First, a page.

Next: Luxury Branding →
What is a product? Something people need. It fulfils a function. What is a brand? Something people want. They desire it. Why do people buy a Rolex that looks very similar to a Sekonda, is made of similar materials, but is 100 times the price? Because they want it. A brand is very much like a person. I may like you not because of the clothes you wear or the car you drive, but for your personality, your essence, what makes you, you. You need to speak directly to the people that your brand appeals to.In a world of thousands upon thousands of luxury brands, my job is simple: to make people want what you sell.
The first step in defining a luxury brand is about looking at the competition - or brands a customer would consider when making a decision. Who do you think they are? Who does Google say they are? And most importantly - who do your potential customers think they are? We need to look at each of your main competitors and understand why their customers buy from them. Information like this is key to a strong competitive advantage.
Brand benefits come in two forms: psychological benefits and functional. Let's use a fine jewellery brand as an example: a customer may buy from them because it makes them feel good to own a beautiful piece of luxury jewellery (psychological). But they may also buy because the jewellery is an investment and something they can hand down to their children (functional). This can be summed up in the line: 'I buy from XYZ because...'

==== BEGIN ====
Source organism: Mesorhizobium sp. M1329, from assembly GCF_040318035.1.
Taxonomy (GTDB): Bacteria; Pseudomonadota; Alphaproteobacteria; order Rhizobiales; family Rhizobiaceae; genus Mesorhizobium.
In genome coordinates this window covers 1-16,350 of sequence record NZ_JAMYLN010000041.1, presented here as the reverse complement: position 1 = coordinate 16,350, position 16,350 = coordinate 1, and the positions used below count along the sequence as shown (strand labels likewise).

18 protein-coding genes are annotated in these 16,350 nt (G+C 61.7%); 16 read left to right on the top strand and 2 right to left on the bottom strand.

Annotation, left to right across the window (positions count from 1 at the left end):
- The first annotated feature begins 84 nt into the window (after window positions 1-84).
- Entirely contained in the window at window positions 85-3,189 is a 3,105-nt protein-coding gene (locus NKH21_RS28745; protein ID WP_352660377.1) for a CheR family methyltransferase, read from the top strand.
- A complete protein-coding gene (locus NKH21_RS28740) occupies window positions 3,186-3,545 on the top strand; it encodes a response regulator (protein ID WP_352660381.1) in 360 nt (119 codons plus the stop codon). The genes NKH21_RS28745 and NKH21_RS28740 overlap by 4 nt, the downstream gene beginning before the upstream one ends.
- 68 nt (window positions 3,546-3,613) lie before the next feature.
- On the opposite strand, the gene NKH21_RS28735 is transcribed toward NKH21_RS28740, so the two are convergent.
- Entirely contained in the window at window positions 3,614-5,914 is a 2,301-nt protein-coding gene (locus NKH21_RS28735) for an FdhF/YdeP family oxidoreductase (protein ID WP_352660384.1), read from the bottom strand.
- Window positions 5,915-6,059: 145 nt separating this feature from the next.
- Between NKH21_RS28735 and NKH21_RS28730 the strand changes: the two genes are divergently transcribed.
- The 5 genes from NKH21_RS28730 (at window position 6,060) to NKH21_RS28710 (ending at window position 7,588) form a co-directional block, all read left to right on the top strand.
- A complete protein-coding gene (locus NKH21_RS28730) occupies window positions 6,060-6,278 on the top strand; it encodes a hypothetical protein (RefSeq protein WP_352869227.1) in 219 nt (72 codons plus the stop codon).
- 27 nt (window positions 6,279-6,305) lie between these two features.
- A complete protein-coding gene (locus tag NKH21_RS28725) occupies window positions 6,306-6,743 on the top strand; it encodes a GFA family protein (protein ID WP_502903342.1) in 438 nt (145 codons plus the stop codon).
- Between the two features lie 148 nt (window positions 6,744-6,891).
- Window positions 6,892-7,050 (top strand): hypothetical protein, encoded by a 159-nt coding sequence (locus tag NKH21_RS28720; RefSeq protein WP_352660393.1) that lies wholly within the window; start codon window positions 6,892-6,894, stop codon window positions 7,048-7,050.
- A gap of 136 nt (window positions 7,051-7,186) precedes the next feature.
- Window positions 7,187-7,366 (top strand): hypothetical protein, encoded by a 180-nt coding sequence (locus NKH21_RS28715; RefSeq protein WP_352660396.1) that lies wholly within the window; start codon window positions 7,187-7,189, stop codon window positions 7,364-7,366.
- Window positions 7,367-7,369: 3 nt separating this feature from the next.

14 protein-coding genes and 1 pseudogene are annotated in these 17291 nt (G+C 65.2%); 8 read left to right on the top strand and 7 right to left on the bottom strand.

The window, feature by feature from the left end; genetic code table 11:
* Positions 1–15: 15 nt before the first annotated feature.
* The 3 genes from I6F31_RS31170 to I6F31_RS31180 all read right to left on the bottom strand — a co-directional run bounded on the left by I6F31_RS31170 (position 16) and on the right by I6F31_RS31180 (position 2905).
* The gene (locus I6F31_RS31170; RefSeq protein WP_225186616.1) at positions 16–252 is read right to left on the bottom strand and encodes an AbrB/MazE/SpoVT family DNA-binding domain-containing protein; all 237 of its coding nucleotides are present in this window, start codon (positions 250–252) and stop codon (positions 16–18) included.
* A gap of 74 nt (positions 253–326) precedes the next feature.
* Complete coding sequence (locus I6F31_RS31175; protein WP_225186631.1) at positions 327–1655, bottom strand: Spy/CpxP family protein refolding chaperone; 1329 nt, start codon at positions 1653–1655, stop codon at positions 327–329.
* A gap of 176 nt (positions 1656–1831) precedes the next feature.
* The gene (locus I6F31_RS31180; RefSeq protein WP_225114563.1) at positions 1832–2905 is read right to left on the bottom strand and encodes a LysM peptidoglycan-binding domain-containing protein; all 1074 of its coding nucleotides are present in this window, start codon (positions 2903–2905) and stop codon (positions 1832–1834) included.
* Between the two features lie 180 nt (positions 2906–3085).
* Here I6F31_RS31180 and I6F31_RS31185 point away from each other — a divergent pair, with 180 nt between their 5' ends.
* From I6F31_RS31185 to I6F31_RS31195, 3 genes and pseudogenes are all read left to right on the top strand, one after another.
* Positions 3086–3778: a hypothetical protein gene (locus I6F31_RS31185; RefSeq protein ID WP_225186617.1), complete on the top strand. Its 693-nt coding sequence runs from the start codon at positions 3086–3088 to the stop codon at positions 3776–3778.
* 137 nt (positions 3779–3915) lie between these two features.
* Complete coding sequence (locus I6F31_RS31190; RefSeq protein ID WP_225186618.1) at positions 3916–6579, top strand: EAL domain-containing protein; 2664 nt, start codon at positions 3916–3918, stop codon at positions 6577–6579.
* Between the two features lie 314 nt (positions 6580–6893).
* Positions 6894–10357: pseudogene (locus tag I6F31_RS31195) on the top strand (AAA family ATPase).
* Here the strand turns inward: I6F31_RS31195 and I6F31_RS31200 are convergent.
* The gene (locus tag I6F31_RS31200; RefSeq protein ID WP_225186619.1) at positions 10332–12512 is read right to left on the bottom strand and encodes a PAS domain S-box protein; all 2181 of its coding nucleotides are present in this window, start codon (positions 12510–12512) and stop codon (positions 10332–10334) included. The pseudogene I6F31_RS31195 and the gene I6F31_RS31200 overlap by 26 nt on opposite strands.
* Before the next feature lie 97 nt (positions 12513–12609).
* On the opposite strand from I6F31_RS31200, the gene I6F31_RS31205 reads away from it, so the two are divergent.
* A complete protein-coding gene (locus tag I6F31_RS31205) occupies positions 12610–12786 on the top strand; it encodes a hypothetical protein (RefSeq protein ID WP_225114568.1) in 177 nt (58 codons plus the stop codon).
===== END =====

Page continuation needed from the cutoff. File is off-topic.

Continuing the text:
Many luxury businesses go about defining their target customers with a broad brush - i.e. woman, 35-55, wealthy, etc. The problem with this approach is that it describes a lot of different people and dilutes your brand message. The key is to be specific - to have a laser focus on (ideally) just one individual. When you direct your message to just one person, you will turn them into a raving fan which will attract others in their circle.
Just like a person, a luxury brand has a personality. BMW Group is a great example of different brand personalities. Mini is fun, cute and quirky, BMW is cool and smart, Rolls Royce is powerful and statesmanlike. My job is to identify your brand's personality so that it's behaviour fits with it's characteristics. Brand values are also a key part of the mix - what your brand stands for and what it believes in. Sustainability is a good example of this.
Step three is about gaining insight from consumers. This normally involves interviewing various groups of people about your brand: people who have bought from you, people who did not buy from you, and people who have never bought from you. We need to ask questions like: why did they buy / didn't buy from you? What are the emotions they feel when they think about your brand? Who (in their mind) is the market leader?
The final step is what I call your point of difference, also known as your USP (unique selling point / position / proposition) or discriminator. This is the thing (or things) that is / are totally unique to your brand. This proposition can be based on anything, i.e. location (the only 5 star hotel in XYX town), or niche (a luxury holiday company focused on children). This can mostly be captured in the sentence: ‘Only XYZ brand gives you…’